Friday, August 31, 2012

Steal Time to Read-Aloud

Encouraging words for mamas from Dorothy Butler, mother of eight, grandmother and great-grandmother of untold dozens, noted authority on children's literature and literacy, on why the housework can be abandoned in favor of taking "leisure-time" for reading with your kids:
"Don't worry about leaving the dishes, or any other chore undone at this point; nothing is more certain than that the dishes will be washed and the next meal prepared, whereas no certainty at all attaches to the inclusion of story-sessions unless they are placed firmly at the top of the list. I've never been able to understand people who doggedly do the so-called 'essential' things first. If you have undertaken to assume a housekeeping role, you must, before all else, capitalize on the advantages; you are, after all, saddled with the drawbacks. And the one advantage that you have over most of the working world is that you can plan your work to suit yourself. Train yourself to smile confidently at neighbours' and relations' surprise or disapproval; tell them, if you need to explain yourself at all, that you would be ashamed to neglect your children whereas you don't feel emotionally involved with the breakfast dishes. You will get through as much as work as they, in the end, and the profits of your good sense will be as obvious to your critics as to yourself. With any luck, some of them, at least, will join you."
Dorothy Butler, Babies Need Books, page 67, "When I was Two, I was nearly new"

Wednesday, August 29, 2012

Rojankovsky's Just So Stories Series: "How the Leopard Got His Spots"

I had never heard of Feodor Rojankovsky in my life before I started collecting children's books. Suffice it to say, getting to know his work has been a great pleasure. A copy of Rudyard Kipling's How the Leopard Got His Spots that was illustrated by Rojankovsky just fell into my lap recently and I wanted to share the full-color illustrations with the Interwebs.

Should you care to look for them, the other volumes in the Just So Stories Series from Garden City Publishing Company are The Elephant's Child, The Butterfly That StampedHow the Camel Got His HumpThe Cat That Walked by Himself and How the Rhinoceros Got His Skin. These illustrations are copyright 1942, all rights reserved to the creator, etc.

Monday, August 13, 2012

Czech-Illustrated Children's Folklore and Mythology Books, English-Language Editions

From the annals of obscure scholarship...

I mentioned in a previous post that I am fascinated by Czech illustration (of children's books) and since I just recently found another lovely example of this genre, I thought it was finally time to share the Google Docs spreadsheet I've been compiling for a while now that lists titles, authors, illustrators and subject matter in this area. (And don't think I didn't slave over those Czech diacritical marks!) Behold and rejoice, Internets:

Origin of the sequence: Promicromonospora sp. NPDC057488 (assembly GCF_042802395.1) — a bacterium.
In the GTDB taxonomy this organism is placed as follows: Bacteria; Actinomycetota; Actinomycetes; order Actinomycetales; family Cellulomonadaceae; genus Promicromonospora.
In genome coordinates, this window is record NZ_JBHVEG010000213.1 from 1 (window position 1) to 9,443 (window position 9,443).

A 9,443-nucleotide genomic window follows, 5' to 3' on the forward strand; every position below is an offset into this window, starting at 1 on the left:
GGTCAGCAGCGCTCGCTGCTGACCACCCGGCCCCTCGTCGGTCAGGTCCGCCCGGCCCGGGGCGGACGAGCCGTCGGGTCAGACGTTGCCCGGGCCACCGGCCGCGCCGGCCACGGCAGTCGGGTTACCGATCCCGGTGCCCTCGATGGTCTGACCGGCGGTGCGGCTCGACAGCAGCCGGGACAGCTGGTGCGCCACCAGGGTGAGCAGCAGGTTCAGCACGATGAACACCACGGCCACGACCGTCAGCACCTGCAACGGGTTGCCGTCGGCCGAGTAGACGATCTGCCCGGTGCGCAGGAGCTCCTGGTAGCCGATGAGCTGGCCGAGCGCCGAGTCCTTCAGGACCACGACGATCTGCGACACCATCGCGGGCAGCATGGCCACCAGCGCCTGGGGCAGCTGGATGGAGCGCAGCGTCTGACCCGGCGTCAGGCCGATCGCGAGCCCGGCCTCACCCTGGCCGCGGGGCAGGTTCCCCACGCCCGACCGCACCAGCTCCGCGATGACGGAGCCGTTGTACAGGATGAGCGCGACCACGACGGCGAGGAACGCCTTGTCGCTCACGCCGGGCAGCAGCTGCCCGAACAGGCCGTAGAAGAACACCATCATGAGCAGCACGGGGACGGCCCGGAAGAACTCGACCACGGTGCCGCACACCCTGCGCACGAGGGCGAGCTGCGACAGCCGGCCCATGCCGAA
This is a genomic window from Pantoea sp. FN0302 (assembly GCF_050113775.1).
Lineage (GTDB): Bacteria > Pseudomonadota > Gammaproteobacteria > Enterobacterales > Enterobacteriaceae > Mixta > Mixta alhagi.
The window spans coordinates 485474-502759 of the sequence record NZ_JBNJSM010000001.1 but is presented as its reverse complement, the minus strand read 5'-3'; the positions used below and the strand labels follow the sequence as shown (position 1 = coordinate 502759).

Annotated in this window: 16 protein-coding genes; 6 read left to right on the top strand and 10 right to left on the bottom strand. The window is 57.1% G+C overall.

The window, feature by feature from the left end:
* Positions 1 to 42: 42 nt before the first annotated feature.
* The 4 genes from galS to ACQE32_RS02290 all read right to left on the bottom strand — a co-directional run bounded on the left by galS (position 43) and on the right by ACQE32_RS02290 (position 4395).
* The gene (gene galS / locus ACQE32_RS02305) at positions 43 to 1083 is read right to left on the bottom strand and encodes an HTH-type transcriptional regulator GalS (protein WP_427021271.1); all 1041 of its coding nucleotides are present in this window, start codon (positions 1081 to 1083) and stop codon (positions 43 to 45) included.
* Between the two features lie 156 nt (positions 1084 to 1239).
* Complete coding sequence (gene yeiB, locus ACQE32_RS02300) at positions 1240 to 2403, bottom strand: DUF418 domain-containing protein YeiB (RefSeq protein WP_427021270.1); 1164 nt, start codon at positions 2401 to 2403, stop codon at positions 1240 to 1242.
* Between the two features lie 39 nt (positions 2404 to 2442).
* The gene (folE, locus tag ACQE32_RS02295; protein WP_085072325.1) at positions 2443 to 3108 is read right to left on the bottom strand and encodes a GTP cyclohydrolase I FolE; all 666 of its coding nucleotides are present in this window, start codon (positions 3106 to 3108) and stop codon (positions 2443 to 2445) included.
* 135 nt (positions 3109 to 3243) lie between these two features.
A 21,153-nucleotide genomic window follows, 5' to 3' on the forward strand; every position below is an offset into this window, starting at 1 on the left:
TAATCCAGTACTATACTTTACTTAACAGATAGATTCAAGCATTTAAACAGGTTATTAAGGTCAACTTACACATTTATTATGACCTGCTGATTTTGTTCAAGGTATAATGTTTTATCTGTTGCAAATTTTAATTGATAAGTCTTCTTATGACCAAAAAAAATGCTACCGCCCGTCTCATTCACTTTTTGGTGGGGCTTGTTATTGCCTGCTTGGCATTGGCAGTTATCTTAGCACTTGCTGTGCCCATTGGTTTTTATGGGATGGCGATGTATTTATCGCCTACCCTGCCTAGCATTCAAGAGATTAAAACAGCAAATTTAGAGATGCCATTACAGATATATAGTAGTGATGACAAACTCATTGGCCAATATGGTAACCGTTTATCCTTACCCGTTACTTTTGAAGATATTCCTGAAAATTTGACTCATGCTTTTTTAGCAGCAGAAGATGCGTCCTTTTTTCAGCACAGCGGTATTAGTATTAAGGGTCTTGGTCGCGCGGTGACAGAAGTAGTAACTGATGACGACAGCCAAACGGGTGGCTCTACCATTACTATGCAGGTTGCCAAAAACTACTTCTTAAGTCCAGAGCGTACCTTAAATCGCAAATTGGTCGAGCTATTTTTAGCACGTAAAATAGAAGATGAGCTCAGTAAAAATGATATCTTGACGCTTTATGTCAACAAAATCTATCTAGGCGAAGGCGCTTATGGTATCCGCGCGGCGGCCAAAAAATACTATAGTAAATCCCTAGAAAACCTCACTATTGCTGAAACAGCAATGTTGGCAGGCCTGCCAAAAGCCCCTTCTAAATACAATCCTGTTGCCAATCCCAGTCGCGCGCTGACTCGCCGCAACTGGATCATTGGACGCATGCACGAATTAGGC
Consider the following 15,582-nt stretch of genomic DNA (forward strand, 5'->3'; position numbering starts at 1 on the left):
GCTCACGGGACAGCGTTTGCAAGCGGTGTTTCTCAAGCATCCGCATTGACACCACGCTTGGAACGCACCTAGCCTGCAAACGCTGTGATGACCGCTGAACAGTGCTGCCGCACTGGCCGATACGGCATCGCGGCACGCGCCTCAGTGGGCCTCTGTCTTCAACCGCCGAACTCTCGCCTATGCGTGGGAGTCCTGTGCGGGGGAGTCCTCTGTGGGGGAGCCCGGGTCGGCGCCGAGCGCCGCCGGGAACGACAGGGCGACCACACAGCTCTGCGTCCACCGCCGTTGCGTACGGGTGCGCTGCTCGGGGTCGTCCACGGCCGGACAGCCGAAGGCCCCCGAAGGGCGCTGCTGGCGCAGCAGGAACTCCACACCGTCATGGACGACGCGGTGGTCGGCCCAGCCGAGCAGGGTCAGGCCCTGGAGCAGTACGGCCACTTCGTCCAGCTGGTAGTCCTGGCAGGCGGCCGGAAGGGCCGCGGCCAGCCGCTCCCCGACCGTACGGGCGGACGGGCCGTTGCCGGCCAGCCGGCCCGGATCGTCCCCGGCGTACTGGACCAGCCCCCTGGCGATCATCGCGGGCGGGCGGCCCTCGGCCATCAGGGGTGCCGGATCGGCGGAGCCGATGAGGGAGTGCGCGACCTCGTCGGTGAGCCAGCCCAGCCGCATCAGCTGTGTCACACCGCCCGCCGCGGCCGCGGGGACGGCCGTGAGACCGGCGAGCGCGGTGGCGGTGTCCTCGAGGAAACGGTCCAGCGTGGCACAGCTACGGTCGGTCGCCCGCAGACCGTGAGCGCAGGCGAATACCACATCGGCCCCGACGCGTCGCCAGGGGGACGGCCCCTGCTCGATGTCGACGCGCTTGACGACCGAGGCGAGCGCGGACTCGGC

GOOGLE DOCS SPREADSHEET: Czech-Illustrated Children's Folklore and Mythology Books, English-Language Editions

Just for background, during the Cold War, British and American publishers discovered that they could produce and print high-quality translations of fairy-tale books (et al) in what was then Czechoslovakia for much less than they would pay if they used homegrown authors and illustrators.

Paul Hamlyn was apparently the pioneer in this field, and I think many of the imprints of these books are either his or his corporate descendants. His big discovery was Jiří Trnka, who is often described as the "Walt Disney of the East," although I think that gives his importance--not to mention his completely unique style--short shrift.

Beginning with a multi-volume run starring Trnka, the business of cheap Czech imports seemed to take off in the late 1950s. As far as I can tell, it carried on briskly throughout the 1960s and 1970s, until it apparently petered out in the early 1980s. (Although it's possible I just haven't found the relevant post-1982 works.) (FWIW, I suspect that economic conditions on both ends of the bargain changed sufficiently to just kill the business model.)

Anyway, as a treat for reading this far into a blog post on Czech-illustrated children's books what the hell, here are some scans for you art junkies to enjoy:

"The Owl King" by Karel Franta, from The Book of Goodnight Stories

"Kŕesomysl and Horymír" by Jiří Trnka, from Legends of Old Bohemia by Alois Jirásek

"Seigfried and Beautiful Kriemhild" by Vojtěch Kubašta, from Folk Tales and Legends
Have any further knowledge or insight on these artists? Please share it in the comments!

Tuesday, August 7, 2012

Rereading and Reviewing The Read-Aloud Handbook - Chapter 8: Lessons from Oprah, Harry, and the Internet | Chapter 9: TV, Audio, and Technology: Hurting or Helping Literacy?